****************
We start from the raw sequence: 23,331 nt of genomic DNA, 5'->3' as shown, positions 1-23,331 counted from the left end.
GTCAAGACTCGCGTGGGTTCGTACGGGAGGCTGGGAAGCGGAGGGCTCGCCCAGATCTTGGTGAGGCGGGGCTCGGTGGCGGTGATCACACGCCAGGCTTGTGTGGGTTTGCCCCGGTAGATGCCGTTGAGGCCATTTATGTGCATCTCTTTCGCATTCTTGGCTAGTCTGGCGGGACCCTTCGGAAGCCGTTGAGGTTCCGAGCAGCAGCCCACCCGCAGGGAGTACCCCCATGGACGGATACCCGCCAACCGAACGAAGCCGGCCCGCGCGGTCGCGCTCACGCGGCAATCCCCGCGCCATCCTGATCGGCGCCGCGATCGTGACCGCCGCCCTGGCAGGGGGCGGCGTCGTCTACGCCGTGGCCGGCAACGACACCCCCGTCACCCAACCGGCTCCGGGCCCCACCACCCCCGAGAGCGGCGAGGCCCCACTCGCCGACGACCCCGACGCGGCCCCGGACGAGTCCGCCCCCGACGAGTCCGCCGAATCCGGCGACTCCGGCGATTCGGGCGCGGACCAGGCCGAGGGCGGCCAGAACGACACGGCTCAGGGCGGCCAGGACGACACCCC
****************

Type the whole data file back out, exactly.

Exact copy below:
We start from the raw sequence: 23,331 nt of genomic DNA, 5'->3' as shown, positions 1-23,331 counted from the left end.
GTCAAGACTCGCGTGGGTTCGTACGGGAGGCTGGGAAGCGGAGGGCTCGCCCAGATCTTGGTGAGGCGGGGCTCGGTGGCGGTGATCACACGCCAGGCTTGTGTGGGTTTGCCCCGGTAGATGCCGTTGAGGCCATTTATGTGCATCTCTTTCGCATTCTTGGCTAGTCTGGCGGGACCCTTCGGAAGCCGTTGAGGTTCCGAGCAGCAGCCCACCCGCAGGGAGTACCCCCATGGACGGATACCCGCCAACCGAACGAAGCCGGCCCGCGCGGTCGCGCTCACGCGGCAATCCCCGCGCCATCCTGATCGGCGCCGCGATCGTGACCGCCGCCCTGGCAGGGGGCGGCGTCGTCTACGCCGTGGCCGGCAACGACACCCCCGTCACCCAACCGGCTCCGGGCCCCACCACCCCCGAGAGCGGCGAGGCCCCACTCGCCGACGACCCCGACGCGGCCCCGGACGAGTCCGCCCCCGACGAGTCCGCCGAATCCGGCGACTCCGGCGATTCGGGCGCGGACCAGGCCGAGGGCGGCCAGAACGACACGGCTCAGGGCGGCCAGGACGACACCCC